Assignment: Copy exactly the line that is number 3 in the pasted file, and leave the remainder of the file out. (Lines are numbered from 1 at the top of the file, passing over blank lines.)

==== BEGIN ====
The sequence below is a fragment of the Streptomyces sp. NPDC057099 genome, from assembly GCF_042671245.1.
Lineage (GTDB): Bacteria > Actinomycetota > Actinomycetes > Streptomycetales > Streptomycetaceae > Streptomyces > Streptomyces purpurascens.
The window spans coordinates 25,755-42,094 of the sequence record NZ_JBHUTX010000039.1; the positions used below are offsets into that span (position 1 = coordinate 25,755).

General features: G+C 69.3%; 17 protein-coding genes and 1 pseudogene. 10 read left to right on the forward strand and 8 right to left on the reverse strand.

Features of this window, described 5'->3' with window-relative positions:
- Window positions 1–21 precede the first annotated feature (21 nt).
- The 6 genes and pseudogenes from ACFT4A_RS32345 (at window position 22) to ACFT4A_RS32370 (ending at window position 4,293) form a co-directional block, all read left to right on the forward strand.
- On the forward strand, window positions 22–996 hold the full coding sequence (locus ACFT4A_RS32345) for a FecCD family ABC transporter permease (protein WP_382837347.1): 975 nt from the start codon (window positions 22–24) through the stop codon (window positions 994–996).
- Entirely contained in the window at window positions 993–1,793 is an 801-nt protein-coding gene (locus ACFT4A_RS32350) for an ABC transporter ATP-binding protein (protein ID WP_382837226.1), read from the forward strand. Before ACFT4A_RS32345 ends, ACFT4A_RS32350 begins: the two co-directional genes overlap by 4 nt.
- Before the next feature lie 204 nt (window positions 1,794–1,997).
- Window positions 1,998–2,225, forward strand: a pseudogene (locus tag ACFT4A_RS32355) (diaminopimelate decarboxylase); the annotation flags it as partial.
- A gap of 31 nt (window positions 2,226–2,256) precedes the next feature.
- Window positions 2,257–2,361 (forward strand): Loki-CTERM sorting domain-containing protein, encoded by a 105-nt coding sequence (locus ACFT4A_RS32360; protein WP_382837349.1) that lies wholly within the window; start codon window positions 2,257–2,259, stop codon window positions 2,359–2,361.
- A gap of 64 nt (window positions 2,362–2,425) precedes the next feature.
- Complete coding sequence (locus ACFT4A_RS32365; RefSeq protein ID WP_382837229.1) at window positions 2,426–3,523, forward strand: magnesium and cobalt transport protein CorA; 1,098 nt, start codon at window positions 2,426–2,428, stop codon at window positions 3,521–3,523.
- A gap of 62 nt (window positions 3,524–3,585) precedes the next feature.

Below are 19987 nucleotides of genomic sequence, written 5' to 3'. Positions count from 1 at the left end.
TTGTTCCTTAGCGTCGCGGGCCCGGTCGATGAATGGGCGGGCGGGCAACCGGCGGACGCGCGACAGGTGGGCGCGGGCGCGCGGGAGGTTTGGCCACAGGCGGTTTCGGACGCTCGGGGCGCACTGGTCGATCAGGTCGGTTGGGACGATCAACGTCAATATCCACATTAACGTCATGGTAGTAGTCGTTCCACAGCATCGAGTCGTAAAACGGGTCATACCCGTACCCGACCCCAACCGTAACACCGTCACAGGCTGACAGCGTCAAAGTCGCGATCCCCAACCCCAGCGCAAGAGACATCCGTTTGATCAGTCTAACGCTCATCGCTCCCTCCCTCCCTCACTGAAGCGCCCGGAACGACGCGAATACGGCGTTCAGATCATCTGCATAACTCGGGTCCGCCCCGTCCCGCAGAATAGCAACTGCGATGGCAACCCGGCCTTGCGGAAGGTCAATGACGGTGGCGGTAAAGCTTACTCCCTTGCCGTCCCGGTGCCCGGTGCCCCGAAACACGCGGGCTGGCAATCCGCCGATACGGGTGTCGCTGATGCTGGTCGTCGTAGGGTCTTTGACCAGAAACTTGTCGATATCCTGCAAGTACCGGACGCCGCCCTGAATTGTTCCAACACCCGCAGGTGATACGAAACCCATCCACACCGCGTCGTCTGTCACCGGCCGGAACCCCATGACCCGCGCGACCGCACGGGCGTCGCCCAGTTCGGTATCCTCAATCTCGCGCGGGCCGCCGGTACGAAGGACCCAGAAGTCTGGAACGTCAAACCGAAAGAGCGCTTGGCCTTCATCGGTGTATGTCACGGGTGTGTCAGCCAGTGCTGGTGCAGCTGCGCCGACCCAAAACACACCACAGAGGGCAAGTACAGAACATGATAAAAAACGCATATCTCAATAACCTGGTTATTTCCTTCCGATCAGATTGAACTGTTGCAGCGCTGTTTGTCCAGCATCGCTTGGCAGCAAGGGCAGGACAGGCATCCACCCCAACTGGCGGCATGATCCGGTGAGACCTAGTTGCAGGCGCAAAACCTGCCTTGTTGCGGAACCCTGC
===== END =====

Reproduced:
The window spans coordinates 25,755-42,094 of the sequence record NZ_JBHUTX010000039.1; the positions used below are offsets into that span (position 1 = coordinate 25,755).